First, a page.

What is Business Analysis?
According to version 3 of the IIBA BABOK® Guide, “Business analysis is the practice of enabling change in an enterprise by defining needs and recommending solutions that deliver value to stakeholders. Business analysis enables an enterprise to articulate needs and the rationale for change, and to design and describe solutions that can deliver value.”
I would add that business analysis is also the channel that drives communication between business and technology partners – you cannot be successful at enabling change if all parties do not have the same understanding and agreement on what those changes should be.
Who is a Business Analyst?
The BABOK® states “a business analyst is any person who performs business analysis tasks described in the BABOK® Guide, no matter their job title or organizational role. Business analysts are responsible for discovering, synthesizing, and analyzing information from a variety of sources. The business analyst is responsible for eliciting the actual needs of stakeholders—which frequently involves investigating and clarifying their expressed desires—in order to determine underlying issues and causes.”
I would change the statement of “which frequently involves investigating and clarifying their expressed desires” to “which requires understanding, investigating, and clarifying their expressed desires”.
Take the word frequently out of there. In my experience, there is always investigation and clarification that MUST happen. I also believe the addition of the word understanding is needed here. If you don’t have a clear understanding of what the business drivers for change are – and what specifically they want to change – you can’t expect anyone else on the project team to gain that understanding.
How Critical is the BA role?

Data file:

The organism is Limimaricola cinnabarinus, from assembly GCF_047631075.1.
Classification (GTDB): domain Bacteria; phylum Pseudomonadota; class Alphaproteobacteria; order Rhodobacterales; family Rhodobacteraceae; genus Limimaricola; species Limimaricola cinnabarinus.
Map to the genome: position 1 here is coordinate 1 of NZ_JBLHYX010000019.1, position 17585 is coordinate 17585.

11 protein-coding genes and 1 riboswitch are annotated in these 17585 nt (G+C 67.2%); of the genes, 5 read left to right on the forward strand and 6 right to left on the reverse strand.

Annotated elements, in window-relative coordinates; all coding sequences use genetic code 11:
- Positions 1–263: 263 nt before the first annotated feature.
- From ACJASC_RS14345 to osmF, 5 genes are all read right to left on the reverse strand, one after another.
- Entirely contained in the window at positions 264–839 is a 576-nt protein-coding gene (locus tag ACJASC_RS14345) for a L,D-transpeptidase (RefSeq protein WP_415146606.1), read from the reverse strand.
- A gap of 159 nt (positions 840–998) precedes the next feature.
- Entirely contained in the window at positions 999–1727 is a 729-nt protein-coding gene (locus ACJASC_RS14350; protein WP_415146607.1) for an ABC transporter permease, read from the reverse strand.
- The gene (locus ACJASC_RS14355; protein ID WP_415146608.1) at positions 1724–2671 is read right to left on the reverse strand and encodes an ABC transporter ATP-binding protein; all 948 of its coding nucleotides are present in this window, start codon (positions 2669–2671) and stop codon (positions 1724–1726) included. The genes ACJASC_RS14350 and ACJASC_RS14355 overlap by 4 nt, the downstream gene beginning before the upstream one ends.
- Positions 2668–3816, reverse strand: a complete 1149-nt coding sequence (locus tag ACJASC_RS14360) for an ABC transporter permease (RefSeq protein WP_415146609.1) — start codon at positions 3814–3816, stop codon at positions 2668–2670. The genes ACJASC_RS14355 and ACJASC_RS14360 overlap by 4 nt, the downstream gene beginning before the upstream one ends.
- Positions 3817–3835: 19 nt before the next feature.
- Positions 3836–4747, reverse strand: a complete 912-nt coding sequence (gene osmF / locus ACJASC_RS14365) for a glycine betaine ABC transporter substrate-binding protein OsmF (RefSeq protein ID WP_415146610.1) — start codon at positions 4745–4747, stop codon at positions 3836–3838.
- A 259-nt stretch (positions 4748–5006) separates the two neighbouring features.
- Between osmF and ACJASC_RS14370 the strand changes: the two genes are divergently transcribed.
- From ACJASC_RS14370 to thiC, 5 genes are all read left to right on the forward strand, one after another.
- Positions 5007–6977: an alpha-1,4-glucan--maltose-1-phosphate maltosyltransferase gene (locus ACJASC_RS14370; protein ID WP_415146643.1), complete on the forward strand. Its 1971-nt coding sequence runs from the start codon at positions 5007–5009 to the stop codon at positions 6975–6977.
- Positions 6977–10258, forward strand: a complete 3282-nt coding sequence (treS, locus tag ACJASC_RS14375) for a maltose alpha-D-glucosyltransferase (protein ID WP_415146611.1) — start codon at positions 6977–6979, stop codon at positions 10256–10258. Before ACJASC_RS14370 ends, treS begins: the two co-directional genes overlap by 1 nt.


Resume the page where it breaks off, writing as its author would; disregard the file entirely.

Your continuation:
I think we sometimes lose sight of the fact that the business analyst and stakeholders are mapping out the course for the rest of the project team – they’ll end up at a finish line (most likely) but if it’s the wrong finish line, the time, energy, and money spent on prepping the runners and the course has been wasted. The runners are out of breath and exhausted and now they have to go back and start all over. Imagine finishing a 10k and being told you were running on the wrong track and it didn’t count. You feel defeated and completely exhausted at the thought of starting over – and aren’t sure you even want to start over.
Business analysis, no matter who is doing it or what title they have, is the most critical role on the project. Yes, you could argue other roles are just as critical; you can’t have a finished product without developers, you can’t have a solid working product without testers to eliminate defects, you can’t have a design that properly integrates with other systems without the architect…but I would argue that all of that work will be for nothing and a waste of time and money if what we are architecting, building, and testing does not actually meet the needs and expectations of our business partners.
Now imagine the stakeholders saying “this team did a phenomenal job. We’re excited to roll this out to our customers!” Everyone may be just as tired at the end of this 10k, but they’ll leave the finish line feeling like accomplished winners and excited to tackle the next challenge.